Time and space, as Albert Einstein taught us, are relative. Today, this is a perfect framework for understanding a new generation of infrastructure that cuts back on time and ultimately “reduces space.” A few years from now, moving between Turin and Genoa will take just one hour, instead of one hour and 40 minutes now; a trip between Genoa and Milan will fall to one hour from 90 minutes; moving between Naples and Bari will take two hours instead of three hours and 35 minutes; and between Palermo and Catania, two hours instead of three.
Once the major high-speed and high-capacity train projects are complete, connection times across Italy will shrink significantly by fostering a sustainable transportation model and reducing both congestion and pollution. Webuild Group is involved in many of these projects, from Sicily to the Brenner Pass.
This is the future envisioned by Ferrovie dello Stato, the state-owned railways group belonging to the Italian Ministry of Economy. The FdS manages rail transport and part of the dense road network up and down the Italian peninsula.
FdS released a 10-year (2022-2031) business plan that will go toward modernising Italy’s rail transport network. And it’s not just the high-speed trains that will be affected: local lines and those that cross major cities, including Rome, Milan, Naples, Genoa, and Florence, will also benefit.
Faster trains, shorter distances
Reducing travel time, alongside making sustainable transport more readily available, is one of the top priorities for Italian development over the next few years. The Draghi government is supporting this goal through the rail infrastructure investments laid out in the PNRR (National Recovery and Resilience Plan).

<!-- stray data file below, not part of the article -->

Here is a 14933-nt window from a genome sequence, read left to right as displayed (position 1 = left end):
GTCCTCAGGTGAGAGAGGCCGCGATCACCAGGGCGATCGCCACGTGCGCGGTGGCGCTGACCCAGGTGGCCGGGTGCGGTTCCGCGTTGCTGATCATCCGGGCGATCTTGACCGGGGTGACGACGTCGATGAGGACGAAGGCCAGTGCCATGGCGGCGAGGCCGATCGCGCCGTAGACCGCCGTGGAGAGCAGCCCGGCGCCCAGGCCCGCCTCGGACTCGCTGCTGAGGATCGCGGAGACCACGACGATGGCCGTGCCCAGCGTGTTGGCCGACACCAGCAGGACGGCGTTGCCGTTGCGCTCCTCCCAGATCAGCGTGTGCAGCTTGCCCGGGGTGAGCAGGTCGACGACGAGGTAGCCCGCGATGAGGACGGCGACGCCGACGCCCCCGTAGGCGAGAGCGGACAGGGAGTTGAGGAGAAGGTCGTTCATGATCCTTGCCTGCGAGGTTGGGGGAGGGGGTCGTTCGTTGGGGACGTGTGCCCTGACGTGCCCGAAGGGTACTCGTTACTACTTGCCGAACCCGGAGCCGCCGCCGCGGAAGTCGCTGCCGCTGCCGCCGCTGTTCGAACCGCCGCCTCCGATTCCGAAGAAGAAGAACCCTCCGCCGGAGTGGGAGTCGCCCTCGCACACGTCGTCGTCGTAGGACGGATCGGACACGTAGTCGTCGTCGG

The Ferrovie dello Stato’s business plan aims to foster this transformation through a 10-year. Funds will be divided across areas including extraordinary maintenance, technologies, regional networks, port/interport connections, routes of national interest, safety, tourist lines, metropolitan cities and airport connections.
According to the Group’s calculations, once the plan is fully operational, Italy’s rail capacity (in terms of train numbers and kilometres covered) will increase by 20%, significantly reducing travel time to major Italian cities. Naples, Bari, Rome, Milan, Turin, and Genoa are all set to benefit from the high-speed rail projects underway today, from the Terzo Valico dei Giovi to Naples-Bari.
A return to local transport and development of urban centers
High-speed rail remains an important development asset for Italian mobility, but investments in local transport will also be substantial. On the one hand, local governments, supported partially by state funds, are aiming to build new metro lines in major cities – in Milan, there’s the M4 underway, in Rome, the Metro C. But in addition, the Ferrovie dello Stato’s business plan takes aim at developing regional routes and launching new projects specifically designed to increase sustainable urban mobility.
Sustainability remains the guiding principle in rail development projects, as FdS CEO Luigi Ferraris confirms: “Climate change, with its impact on infrastructure, is making the environmental question ever more relevant. Innovation and the growing role of digital and connectedness in infrastructure are among the main inspirations for future action. The ambition to grow the system is inextricably tied to the development of new specific skills and related training. The urban centers, which we increasingly need to be able to reach, are the nerve center of the economy, as well as of the mobility ecosystem at the local level.”
Transport: a new tool for reviving the South
Taking the investment route is the best recipe for territorial development. Large-scale works under construction will be coupled with investment in the fleet, an essential tool for improving the general travel experience. Forty-six high-speed trains, 34 Intercity trains and 495 regional trains will be purchased in the coming years to accomplish this.
“The goal,” Ferraris said, “is to transport people and goods by creating simple, interconnected, safe mobility that respects the environment and quality of life, also in part due to increased energy independence.”
A natural byproduct of all this will be job creation and territorial growth. Today in the south of Italy, 14,000 people work in Webuild-managed construction sites, alongside a chain of 2,300 supplier companies with contracts worth around €1.5 billion. This is a quiet but steady workforce committed to completing strategic works such as the Naples-Bari high-speed rail link, the Palermo-Catania high capacity or even the new Jonica highway.
This is the road to development – and rail transport will be one of its best bets for success.